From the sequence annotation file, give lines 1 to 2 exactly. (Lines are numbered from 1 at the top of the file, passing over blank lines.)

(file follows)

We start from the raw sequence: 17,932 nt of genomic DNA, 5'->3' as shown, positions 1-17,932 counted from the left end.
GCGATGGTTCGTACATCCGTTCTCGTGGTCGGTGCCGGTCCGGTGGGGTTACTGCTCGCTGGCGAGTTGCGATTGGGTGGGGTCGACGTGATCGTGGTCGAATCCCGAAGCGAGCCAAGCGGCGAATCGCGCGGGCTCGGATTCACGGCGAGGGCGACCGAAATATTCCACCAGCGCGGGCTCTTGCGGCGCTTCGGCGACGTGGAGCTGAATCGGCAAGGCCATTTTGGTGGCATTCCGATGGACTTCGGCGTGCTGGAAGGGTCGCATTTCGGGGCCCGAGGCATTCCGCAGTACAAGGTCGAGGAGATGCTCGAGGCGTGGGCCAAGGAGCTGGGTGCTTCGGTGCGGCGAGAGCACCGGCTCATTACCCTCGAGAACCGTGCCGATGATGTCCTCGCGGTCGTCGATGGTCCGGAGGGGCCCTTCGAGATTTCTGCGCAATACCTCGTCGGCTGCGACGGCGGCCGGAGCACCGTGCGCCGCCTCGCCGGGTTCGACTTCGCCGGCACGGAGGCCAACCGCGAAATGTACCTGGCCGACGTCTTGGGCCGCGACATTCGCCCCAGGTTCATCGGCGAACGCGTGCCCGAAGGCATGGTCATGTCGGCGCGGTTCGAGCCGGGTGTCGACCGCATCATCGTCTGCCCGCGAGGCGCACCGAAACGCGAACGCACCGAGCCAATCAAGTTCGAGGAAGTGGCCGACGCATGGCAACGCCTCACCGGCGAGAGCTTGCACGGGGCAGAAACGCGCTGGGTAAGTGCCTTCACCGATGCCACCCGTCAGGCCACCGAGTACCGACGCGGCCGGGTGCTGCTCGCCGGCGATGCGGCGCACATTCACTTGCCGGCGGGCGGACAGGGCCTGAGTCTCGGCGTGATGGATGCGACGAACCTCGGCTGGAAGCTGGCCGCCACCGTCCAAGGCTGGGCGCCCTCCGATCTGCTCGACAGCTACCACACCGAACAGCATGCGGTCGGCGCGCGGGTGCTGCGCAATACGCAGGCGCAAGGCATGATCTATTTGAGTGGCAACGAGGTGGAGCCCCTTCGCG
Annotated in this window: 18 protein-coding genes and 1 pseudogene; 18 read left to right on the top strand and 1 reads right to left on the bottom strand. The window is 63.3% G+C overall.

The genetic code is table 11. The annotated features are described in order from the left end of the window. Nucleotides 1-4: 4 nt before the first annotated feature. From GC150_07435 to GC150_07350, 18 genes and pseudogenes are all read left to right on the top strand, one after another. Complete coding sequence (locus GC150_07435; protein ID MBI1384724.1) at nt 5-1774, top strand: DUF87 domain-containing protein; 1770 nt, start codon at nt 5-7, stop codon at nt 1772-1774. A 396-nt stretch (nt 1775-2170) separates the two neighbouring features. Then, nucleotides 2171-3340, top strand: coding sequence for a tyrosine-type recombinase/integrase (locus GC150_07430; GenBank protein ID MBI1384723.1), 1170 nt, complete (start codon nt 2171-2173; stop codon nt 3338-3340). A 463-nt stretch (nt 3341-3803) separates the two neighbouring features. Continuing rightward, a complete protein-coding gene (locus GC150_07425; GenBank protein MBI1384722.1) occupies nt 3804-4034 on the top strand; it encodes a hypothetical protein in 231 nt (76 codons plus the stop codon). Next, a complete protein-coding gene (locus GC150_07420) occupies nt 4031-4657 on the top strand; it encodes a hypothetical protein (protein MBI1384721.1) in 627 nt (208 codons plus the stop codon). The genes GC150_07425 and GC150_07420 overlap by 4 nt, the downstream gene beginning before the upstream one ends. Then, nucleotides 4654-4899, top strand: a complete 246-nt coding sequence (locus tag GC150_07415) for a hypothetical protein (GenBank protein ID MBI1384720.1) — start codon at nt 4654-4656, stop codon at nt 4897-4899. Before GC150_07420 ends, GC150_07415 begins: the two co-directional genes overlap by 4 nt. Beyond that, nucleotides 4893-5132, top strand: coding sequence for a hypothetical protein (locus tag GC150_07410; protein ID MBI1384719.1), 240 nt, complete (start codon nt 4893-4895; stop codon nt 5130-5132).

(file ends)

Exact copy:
We start from the raw sequence: 17,932 nt of genomic DNA, 5'->3' as shown, positions 1-17,932 counted from the left end.
GCGATGGTTCGTACATCCGTTCTCGTGGTCGGTGCCGGTCCGGTGGGGTTACTGCTCGCTGGCGAGTTGCGATTGGGTGGGGTCGACGTGATCGTGGTCGAATCCCGAAGCGAGCCAAGCGGCGAATCGCGCGGGCTCGGATTCACGGCGAGGGCGACCGAAATATTCCACCAGCGCGGGCTCTTGCGGCGCTTCGGCGACGTGGAGCTGAATCGGCAAGGCCATTTTGGTGGCATTCCGATGGACTTCGGCGTGCTGGAAGGGTCGCATTTCGGGGCCCGAGGCATTCCGCAGTACAAGGTCGAGGAGATGCTCGAGGCGTGGGCCAAGGAGCTGGGTGCTTCGGTGCGGCGAGAGCACCGGCTCATTACCCTCGAGAACCGTGCCGATGATGTCCTCGCGGTCGTCGATGGTCCGGAGGGGCCCTTCGAGATTTCTGCGCAATACCTCGTCGGCTGCGACGGCGGCCGGAGCACCGTGCGCCGCCTCGCCGGGTTCGACTTCGCCGGCACGGAGGCCAACCGCGAAATGTACCTGGCCGACGTCTTGGGCCGCGACATTCGCCCCAGGTTCATCGGCGAACGCGTGCCCGAAGGCATGGTCATGTCGGCGCGGTTCGAGCCGGGTGTCGACCGCATCATCGTCTGCCCGCGAGGCGCACCGAAACGCGAACGCACCGAGCCAATCAAGTTCGAGGAAGTGGCCGACGCATGGCAACGCCTCACCGGCGAGAGCTTGCACGGGGCAGAAACGCGCTGGGTAAGTGCCTTCACCGATGCCACCCGTCAGGCCACCGAGTACCGACGCGGCCGGGTGCTGCTCGCCGGCGATGCGGCGCACATTCACTTGCCGGCGGGCGGACAGGGCCTGAGTCTCGGCGTGATGGATGCGACGAACCTCGGCTGGAAGCTGGCCGCCACCGTCCAAGGCTGGGCGCCCTCCGATCTGCTCGACAGCTACCACACCGAACAGCATGCGGTCGGCGCGCGGGTGCTGCGCAATACGCAGGCGCAAGGCATGATCTATTTGAGTGGCAACGAGGTGGAGCCCCTTCGCG